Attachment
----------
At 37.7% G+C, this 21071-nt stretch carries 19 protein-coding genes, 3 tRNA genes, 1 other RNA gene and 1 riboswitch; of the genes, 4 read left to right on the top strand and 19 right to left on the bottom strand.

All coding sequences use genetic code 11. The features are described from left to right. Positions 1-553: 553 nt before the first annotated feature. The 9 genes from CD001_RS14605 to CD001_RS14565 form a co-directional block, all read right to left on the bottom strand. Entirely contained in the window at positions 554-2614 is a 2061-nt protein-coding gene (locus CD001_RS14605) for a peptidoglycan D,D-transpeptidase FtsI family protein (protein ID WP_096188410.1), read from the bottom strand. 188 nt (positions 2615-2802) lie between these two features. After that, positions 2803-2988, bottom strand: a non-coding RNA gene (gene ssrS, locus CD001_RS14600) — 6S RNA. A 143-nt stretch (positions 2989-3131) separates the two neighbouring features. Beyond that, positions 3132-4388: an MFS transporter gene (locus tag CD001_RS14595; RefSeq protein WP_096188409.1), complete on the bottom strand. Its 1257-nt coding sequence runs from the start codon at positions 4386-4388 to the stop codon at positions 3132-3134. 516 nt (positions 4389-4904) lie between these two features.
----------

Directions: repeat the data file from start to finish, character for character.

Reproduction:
At 37.7% G+C, this 21071-nt stretch carries 19 protein-coding genes, 3 tRNA genes, 1 other RNA gene and 1 riboswitch; of the genes, 4 read left to right on the top strand and 19 right to left on the bottom strand.

All coding sequences use genetic code 11. The features are described from left to right. Positions 1-553: 553 nt before the first annotated feature. The 9 genes from CD001_RS14605 to CD001_RS14565 form a co-directional block, all read right to left on the bottom strand. Entirely contained in the window at positions 554-2614 is a 2061-nt protein-coding gene (locus CD001_RS14605) for a peptidoglycan D,D-transpeptidase FtsI family protein (protein ID WP_096188410.1), read from the bottom strand. 188 nt (positions 2615-2802) lie between these two features. After that, positions 2803-2988, bottom strand: a non-coding RNA gene (gene ssrS, locus CD001_RS14600) — 6S RNA. A 143-nt stretch (positions 2989-3131) separates the two neighbouring features. Beyond that, positions 3132-4388: an MFS transporter gene (locus tag CD001_RS14595; RefSeq protein WP_096188409.1), complete on the bottom strand. Its 1257-nt coding sequence runs from the start codon at positions 4386-4388 to the stop codon at positions 3132-3134. 516 nt (positions 4389-4904) lie between these two features.